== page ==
“You will know no fear until you’re a parent,” an experienced parent once told me. And it’s true. Until you’re faced with the responsibility of turning a helpless baby into a self-sufficient, well-adjusted, educated, adult, you’ve never known shear terror.
It’ll bring about sleepless nights, panic attacks, constant worry, stupidity, self-doubt, fits of anger, and the occasional need to imbibe in one-too-many.
If you look at our culture today, the demands on parents are exponential: They’re expected to keep their kids in top health by making sure they eat only organic food; they're expected to turn their baby into a genius through videos from Baby Einstein; they’re expected to discipline their children only through the use of “time-outs;” and, finally but not lastly, parents need to see to make sure their young understand algebra, biology and can read – all before they reach the 1st grade.
Thank God for places like McDonald’s, Chuck E Cheese, and The Red Robin – restaurants where you can feed your child some fat-packed, cholesterol-laden meal while witnessing other parents violating all of our culture’s “rules” about child rearing. The latter two even serve beer!
As I was growing up, my dad use to say to me, “You know, you didn’t come with a training manual.”
And that’s the problem. Go to any bookstore these days and, as far as I can tell, there are too many training manuals. What did parents do in, say, the 18th century? I’m not sure but somehow they managed to turn out a generation of children who were likely no worse – and no better – than the ones we’re creating today.
I can’t stand the parent police. We should find a boat big enough for them as well as the food police, the attorneys and the accountants – and sink it!!!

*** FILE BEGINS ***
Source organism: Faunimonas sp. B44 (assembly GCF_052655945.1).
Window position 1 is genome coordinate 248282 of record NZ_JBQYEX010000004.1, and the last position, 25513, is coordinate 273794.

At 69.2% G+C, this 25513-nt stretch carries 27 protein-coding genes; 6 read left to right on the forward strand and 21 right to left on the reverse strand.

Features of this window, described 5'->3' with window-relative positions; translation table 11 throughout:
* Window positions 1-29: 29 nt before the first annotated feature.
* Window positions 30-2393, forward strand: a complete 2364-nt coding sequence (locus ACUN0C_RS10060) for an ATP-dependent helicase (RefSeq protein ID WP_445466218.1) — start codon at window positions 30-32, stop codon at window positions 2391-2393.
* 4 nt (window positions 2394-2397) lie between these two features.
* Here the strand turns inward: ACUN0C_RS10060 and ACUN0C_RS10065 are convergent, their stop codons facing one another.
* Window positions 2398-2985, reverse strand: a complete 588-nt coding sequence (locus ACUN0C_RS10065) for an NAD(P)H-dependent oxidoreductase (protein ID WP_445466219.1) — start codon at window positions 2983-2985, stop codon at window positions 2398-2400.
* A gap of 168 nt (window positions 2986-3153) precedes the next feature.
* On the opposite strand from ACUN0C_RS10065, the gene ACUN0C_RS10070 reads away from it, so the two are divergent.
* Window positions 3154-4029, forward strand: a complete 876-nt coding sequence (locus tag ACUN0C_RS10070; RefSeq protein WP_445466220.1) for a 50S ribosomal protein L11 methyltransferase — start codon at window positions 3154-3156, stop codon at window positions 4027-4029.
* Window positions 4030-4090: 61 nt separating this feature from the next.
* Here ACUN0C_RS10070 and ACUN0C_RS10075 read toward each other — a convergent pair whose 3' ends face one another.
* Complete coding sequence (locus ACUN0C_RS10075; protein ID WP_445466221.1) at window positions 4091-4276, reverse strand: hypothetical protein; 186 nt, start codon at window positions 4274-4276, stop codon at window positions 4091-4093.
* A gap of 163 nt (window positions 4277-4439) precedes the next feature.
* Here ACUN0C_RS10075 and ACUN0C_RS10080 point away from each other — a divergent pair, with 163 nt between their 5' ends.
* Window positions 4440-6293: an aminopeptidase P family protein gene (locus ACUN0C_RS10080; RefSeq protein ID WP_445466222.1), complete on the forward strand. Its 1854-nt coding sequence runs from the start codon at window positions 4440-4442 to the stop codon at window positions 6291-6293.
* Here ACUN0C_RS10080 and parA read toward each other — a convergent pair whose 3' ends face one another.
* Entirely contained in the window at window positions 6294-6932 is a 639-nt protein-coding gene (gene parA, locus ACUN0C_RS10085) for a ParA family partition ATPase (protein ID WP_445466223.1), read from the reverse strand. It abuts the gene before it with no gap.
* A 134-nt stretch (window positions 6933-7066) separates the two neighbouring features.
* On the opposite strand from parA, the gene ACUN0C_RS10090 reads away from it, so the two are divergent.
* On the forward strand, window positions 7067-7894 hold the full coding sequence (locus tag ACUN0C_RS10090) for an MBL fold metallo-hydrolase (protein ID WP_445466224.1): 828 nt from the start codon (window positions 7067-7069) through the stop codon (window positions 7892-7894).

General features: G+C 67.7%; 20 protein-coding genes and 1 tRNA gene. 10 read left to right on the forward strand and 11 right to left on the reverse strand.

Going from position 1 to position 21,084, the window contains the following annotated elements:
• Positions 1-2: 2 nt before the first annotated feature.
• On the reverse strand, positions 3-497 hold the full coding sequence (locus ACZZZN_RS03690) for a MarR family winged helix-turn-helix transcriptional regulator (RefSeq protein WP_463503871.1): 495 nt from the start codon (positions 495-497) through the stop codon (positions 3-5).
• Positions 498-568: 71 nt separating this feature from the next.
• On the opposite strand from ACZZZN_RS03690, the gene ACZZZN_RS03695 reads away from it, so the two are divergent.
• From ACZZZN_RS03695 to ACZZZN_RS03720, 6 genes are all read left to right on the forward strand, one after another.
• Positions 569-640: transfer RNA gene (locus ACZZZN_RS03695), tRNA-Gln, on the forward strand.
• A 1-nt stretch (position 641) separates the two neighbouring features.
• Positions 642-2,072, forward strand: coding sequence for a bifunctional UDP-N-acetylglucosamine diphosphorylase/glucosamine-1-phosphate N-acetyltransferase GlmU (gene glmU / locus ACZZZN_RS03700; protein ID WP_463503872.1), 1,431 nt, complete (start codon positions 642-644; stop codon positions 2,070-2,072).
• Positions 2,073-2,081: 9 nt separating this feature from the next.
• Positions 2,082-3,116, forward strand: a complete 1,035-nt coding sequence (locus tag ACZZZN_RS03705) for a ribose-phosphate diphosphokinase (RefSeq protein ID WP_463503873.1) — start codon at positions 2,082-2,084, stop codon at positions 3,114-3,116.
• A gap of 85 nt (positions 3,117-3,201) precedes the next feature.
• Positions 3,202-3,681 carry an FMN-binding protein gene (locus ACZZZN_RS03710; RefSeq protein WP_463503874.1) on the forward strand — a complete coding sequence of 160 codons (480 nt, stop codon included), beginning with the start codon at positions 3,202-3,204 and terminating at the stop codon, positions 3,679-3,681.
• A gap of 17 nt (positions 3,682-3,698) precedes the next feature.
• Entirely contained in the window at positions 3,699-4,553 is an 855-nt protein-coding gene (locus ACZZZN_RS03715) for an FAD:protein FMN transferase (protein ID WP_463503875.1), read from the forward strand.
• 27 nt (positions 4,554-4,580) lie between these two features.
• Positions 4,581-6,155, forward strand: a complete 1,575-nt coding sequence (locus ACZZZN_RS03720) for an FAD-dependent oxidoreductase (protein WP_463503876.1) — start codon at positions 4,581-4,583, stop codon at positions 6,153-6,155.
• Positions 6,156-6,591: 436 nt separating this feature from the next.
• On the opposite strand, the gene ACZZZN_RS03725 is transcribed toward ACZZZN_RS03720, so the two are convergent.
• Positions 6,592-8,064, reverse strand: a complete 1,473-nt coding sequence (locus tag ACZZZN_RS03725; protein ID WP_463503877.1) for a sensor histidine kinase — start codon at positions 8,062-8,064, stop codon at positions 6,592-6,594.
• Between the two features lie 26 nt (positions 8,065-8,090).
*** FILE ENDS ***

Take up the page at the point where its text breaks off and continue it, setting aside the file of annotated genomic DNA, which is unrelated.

My wife and I were one of these couples who were married for a long time before we ever became parents, 14 years. When the first bundle of joy arrived, we’d done a number of things that many people might envy: We’d traveled overseas, met the “beautiful people,” dined in great restaurants and generally had a lot of spontaneous fun.
All of that came to a crashing end with the arrival of our first son. But that’s okay. I understand he, like his younger brother, needs to be brought up by us. We’re far from perfect parents, but we are responsible ones, so we stick close to home, especially at dinner time.
I’m thankful for those nights when we eat at a restaurant – without the children in tow. Even if it is a restaurant that’s nosier than I prefer, the fact that I’m eating without attempting to keep a kid in line, forced to listen to an ear drum-ringing tantrum, clean up a mess, deal with a potty issue, or just make sure they’re eating the damn food that’s been served, is a relief.
Don’t get me wrong. I dearly love our children. They’re not perfect nor will they ever be. Part of that’s due to the fact that they have a highly imperfect father who thinks most of the parenting manuals published today are gobbledygook.
I rely on my own wits, wisdom, and childhood experiences to bring up our children. The way I see it, my parents didn’t produce a serial killer or a rapist. I’m far from perfect, but I’m not a criminal.
After dinner at our house, we take our boys upstairs for a bath. Sometimes I put them in the shower. After the curtain’s closed, and the started is water, I listen to their conversation.
At nearly 5 and 3 1/2, these two little guys have a lot to say to one another. They exchange stories about their day, their friends and their interests, which includes Spiderman, Star Wars, pirates, fire trucks, the police and candy.
After they’re in their pajamas and their teeth are brushed, we read them one or two books. Then we tuck them into bed, kiss them, hug them and tell them how much they’re loved.
A few hours later, after they’ve long fallen asleep, I sneak into their bedroom to admire them and adjust their covers. The same thing always happens while I’m there. I don’t know if it’s physical or it’s mental, but there’s always this irrational fear that grips me.
I start worrying about all the things that could go wrong. Terror attacks, car accidents, school issues, and more, suddenly sweep through my mind, gripping me with more fear, than I’d ever experienced before someone started calling me daddy.
It’s like what that parent once told me: You know no fear until you’re a parent. That fear makes me a better parent. I hope it never goes away.